Bangladesh being one of the countries having the lowest labour cost level worldwide has conquered the second place behind China of the resourcing countries for textiles and apparels for the European market. As a consequence this Asian country has pushed out Turkey from this position for the first time in 2012 and established itself in the textile branch. However it cannot be denied that Bangladesh is under a strong pressure as a consequence of the recent incidents that have occurred such as the Rana Plaza disaster that cost the lifes of more than 1000 people. Various measures to bring about improvements such as the Accord of Fire and Building Safety have meanwhile been implemented so that first positive effects with regard to the working and labour conditions are noticeable. As far as the quality of the goods manufactured and supplied is concerned, remarkable progress has been recognizable in the past years. The qualification of the suppliers is more and more increasing. However this development resulted in an increase of the production cost level. Hence it follows that the procurement caravan moves on to new markets in the direct neighbourhood, such as Cambodia and Myanmar.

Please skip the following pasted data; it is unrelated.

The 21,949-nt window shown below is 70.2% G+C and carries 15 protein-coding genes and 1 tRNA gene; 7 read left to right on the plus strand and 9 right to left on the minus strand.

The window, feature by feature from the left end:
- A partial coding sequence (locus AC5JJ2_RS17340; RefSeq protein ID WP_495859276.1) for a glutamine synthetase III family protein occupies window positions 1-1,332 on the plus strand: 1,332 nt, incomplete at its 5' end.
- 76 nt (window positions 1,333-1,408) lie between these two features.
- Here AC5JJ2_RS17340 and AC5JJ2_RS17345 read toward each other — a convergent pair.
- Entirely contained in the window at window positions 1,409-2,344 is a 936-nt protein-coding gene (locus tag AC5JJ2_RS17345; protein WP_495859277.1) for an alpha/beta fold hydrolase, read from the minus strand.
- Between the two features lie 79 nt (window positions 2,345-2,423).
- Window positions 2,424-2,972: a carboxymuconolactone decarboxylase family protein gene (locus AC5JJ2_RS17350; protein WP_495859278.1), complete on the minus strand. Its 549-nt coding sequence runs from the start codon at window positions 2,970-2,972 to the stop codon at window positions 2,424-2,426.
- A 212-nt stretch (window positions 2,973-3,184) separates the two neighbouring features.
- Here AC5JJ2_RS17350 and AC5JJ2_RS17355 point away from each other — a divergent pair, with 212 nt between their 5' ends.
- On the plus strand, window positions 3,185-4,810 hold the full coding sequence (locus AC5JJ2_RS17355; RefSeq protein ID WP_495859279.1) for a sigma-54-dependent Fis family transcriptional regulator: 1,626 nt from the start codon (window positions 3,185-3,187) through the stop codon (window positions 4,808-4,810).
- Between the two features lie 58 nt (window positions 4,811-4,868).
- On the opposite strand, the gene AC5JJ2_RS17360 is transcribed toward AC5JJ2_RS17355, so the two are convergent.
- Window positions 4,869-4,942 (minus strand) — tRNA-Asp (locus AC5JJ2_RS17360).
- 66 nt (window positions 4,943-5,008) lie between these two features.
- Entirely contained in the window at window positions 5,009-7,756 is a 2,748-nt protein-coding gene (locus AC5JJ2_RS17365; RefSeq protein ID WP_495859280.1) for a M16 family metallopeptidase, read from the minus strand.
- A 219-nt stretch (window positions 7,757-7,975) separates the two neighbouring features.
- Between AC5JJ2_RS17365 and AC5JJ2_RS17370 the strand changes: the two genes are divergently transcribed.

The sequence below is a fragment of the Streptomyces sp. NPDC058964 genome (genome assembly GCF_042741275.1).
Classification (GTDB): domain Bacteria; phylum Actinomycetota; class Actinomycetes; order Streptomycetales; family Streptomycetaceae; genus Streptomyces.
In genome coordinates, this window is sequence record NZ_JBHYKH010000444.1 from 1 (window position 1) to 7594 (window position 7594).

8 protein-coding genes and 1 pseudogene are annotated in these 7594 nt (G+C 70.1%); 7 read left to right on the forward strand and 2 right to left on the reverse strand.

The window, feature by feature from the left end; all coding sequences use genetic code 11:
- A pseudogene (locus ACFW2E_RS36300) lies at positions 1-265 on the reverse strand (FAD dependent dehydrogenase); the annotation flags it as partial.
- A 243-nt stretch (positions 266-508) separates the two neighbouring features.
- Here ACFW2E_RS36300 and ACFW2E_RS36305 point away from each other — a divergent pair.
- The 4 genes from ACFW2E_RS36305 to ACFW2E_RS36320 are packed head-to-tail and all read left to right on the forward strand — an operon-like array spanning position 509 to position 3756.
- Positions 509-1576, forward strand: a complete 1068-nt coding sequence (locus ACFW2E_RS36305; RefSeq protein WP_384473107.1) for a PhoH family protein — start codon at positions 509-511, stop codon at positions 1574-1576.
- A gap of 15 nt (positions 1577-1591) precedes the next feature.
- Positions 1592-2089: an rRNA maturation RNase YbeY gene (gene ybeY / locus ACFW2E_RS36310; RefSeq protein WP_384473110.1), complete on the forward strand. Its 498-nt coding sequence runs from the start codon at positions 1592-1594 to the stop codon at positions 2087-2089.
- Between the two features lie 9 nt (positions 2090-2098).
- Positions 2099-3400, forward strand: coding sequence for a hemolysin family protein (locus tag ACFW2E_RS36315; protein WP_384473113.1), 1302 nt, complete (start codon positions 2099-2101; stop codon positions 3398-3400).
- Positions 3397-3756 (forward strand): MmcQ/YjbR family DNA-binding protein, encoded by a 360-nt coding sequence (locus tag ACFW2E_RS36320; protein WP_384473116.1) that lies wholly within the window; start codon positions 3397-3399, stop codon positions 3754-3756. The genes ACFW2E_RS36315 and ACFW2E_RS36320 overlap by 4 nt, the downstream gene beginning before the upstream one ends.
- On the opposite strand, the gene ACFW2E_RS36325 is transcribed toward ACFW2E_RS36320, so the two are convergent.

Cambodia belongs to one of the countries having the lowest labour cost level worldwide and is more and more frequented as a resourcing market by the clothing branch and last but not least by the Chinese who are investing in manufacturing plants in Cambodia with the aim of not losing by this indirect way their hegemony in the branch. The textile industry is the commercial sector having the highest growth rates in the country and a 70 percent share in the export rate. According to the internet portal “Zeit Online” (time online) companies like Adidas, Puma, H&M, Gap, Lewis, Nike and Wal Mart already maintain manufacturing capacities in Cambodia. The reasons for that are among others China’s willingness to invest and the transfer of knowhow and the customs-free export to USA as well. A bigger part of the business transactions is executed through agencies which form a useful bridge between the buyer and the manufacturer. International textile manufacturers are campaigning for fair wages and socially-acceptable working and labour conditions.